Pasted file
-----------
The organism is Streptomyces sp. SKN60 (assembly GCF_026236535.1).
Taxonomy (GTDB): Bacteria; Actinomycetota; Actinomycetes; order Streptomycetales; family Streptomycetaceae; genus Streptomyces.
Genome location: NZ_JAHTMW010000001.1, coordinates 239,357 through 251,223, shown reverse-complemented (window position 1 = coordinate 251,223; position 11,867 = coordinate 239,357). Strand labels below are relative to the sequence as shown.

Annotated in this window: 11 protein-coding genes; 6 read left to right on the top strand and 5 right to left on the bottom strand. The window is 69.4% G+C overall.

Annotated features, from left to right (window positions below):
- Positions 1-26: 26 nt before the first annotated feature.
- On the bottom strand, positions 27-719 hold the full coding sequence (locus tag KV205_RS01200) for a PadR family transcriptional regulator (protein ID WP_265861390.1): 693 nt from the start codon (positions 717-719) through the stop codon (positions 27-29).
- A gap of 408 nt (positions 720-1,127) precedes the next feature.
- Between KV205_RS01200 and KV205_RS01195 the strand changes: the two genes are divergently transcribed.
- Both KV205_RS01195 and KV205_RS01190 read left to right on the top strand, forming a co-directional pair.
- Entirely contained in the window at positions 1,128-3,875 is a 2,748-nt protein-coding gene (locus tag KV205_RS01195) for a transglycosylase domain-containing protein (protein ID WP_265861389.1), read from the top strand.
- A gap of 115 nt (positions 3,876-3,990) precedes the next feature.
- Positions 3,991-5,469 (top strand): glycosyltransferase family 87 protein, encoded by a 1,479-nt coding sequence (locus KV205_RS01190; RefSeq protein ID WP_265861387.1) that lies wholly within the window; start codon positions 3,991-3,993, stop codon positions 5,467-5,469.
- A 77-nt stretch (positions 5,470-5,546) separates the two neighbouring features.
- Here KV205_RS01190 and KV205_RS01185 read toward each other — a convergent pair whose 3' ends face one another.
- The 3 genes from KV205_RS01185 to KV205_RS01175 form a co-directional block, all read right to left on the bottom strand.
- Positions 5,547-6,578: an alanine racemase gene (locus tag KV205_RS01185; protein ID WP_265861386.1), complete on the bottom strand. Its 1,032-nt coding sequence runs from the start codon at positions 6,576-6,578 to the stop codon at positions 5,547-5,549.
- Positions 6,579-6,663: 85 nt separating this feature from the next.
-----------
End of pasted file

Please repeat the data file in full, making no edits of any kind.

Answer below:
The organism is Streptomyces sp. SKN60 (assembly GCF_026236535.1).
Taxonomy (GTDB): Bacteria; Actinomycetota; Actinomycetes; order Streptomycetales; family Streptomycetaceae; genus Streptomyces.
Genome location: NZ_JAHTMW010000001.1, coordinates 239,357 through 251,223, shown reverse-complemented (window position 1 = coordinate 251,223; position 11,867 = coordinate 239,357). Strand labels below are relative to the sequence as shown.

Annotated in this window: 11 protein-coding genes; 6 read left to right on the top strand and 5 right to left on the bottom strand. The window is 69.4% G+C overall.

Annotated features, from left to right (window positions below):
- Positions 1-26: 26 nt before the first annotated feature.
- On the bottom strand, positions 27-719 hold the full coding sequence (locus tag KV205_RS01200) for a PadR family transcriptional regulator (protein ID WP_265861390.1): 693 nt from the start codon (positions 717-719) through the stop codon (positions 27-29).
- A gap of 408 nt (positions 720-1,127) precedes the next feature.
- Between KV205_RS01200 and KV205_RS01195 the strand changes: the two genes are divergently transcribed.
- Both KV205_RS01195 and KV205_RS01190 read left to right on the top strand, forming a co-directional pair.
- Entirely contained in the window at positions 1,128-3,875 is a 2,748-nt protein-coding gene (locus tag KV205_RS01195) for a transglycosylase domain-containing protein (protein ID WP_265861389.1), read from the top strand.
- A gap of 115 nt (positions 3,876-3,990) precedes the next feature.
- Positions 3,991-5,469 (top strand): glycosyltransferase family 87 protein, encoded by a 1,479-nt coding sequence (locus KV205_RS01190; RefSeq protein ID WP_265861387.1) that lies wholly within the window; start codon positions 3,991-3,993, stop codon positions 5,467-5,469.
- A 77-nt stretch (positions 5,470-5,546) separates the two neighbouring features.
- Here KV205_RS01190 and KV205_RS01185 read toward each other — a convergent pair whose 3' ends face one another.
- The 3 genes from KV205_RS01185 to KV205_RS01175 form a co-directional block, all read right to left on the bottom strand.
- Positions 5,547-6,578: an alanine racemase gene (locus tag KV205_RS01185; protein ID WP_265861386.1), complete on the bottom strand. Its 1,032-nt coding sequence runs from the start codon at positions 6,576-6,578 to the stop codon at positions 5,547-5,549.
- Positions 6,579-6,663: 85 nt separating this feature from the next.